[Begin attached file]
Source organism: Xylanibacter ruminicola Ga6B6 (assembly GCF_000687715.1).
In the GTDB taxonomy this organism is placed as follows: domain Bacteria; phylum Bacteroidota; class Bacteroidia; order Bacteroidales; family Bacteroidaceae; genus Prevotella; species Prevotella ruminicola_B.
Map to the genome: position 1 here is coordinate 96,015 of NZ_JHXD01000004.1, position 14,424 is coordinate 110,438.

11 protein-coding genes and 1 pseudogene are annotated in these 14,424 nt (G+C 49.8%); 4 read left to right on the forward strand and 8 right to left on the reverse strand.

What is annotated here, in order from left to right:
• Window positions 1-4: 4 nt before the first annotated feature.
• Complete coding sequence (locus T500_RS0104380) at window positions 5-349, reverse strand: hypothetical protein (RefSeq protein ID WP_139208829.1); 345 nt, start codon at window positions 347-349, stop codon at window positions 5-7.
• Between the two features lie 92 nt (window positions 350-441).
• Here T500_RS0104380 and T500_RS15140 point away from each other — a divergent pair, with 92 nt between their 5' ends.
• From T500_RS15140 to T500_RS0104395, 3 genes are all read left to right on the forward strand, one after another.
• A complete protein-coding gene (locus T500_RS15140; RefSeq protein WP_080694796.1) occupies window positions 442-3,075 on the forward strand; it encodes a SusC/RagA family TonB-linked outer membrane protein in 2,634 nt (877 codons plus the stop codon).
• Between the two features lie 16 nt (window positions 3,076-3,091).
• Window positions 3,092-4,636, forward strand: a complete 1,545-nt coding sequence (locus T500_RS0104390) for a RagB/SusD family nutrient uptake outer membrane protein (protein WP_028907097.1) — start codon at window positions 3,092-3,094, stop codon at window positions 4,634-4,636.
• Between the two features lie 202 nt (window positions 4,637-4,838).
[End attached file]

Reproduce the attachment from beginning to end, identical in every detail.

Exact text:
Source organism: Xylanibacter ruminicola Ga6B6 (assembly GCF_000687715.1).
In the GTDB taxonomy this organism is placed as follows: domain Bacteria; phylum Bacteroidota; class Bacteroidia; order Bacteroidales; family Bacteroidaceae; genus Prevotella; species Prevotella ruminicola_B.
Map to the genome: position 1 here is coordinate 96,015 of NZ_JHXD01000004.1, position 14,424 is coordinate 110,438.

11 protein-coding genes and 1 pseudogene are annotated in these 14,424 nt (G+C 49.8%); 4 read left to right on the forward strand and 8 right to left on the reverse strand.

What is annotated here, in order from left to right:
• Window positions 1-4: 4 nt before the first annotated feature.
• Complete coding sequence (locus T500_RS0104380) at window positions 5-349, reverse strand: hypothetical protein (RefSeq protein ID WP_139208829.1); 345 nt, start codon at window positions 347-349, stop codon at window positions 5-7.
• Between the two features lie 92 nt (window positions 350-441).
• Here T500_RS0104380 and T500_RS15140 point away from each other — a divergent pair, with 92 nt between their 5' ends.
• From T500_RS15140 to T500_RS0104395, 3 genes are all read left to right on the forward strand, one after another.
• A complete protein-coding gene (locus T500_RS15140; RefSeq protein WP_080694796.1) occupies window positions 442-3,075 on the forward strand; it encodes a SusC/RagA family TonB-linked outer membrane protein in 2,634 nt (877 codons plus the stop codon).
• Between the two features lie 16 nt (window positions 3,076-3,091).
• Window positions 3,092-4,636, forward strand: a complete 1,545-nt coding sequence (locus T500_RS0104390) for a RagB/SusD family nutrient uptake outer membrane protein (protein WP_028907097.1) — start codon at window positions 3,092-3,094, stop codon at window positions 4,634-4,636.
• Between the two features lie 202 nt (window positions 4,637-4,838).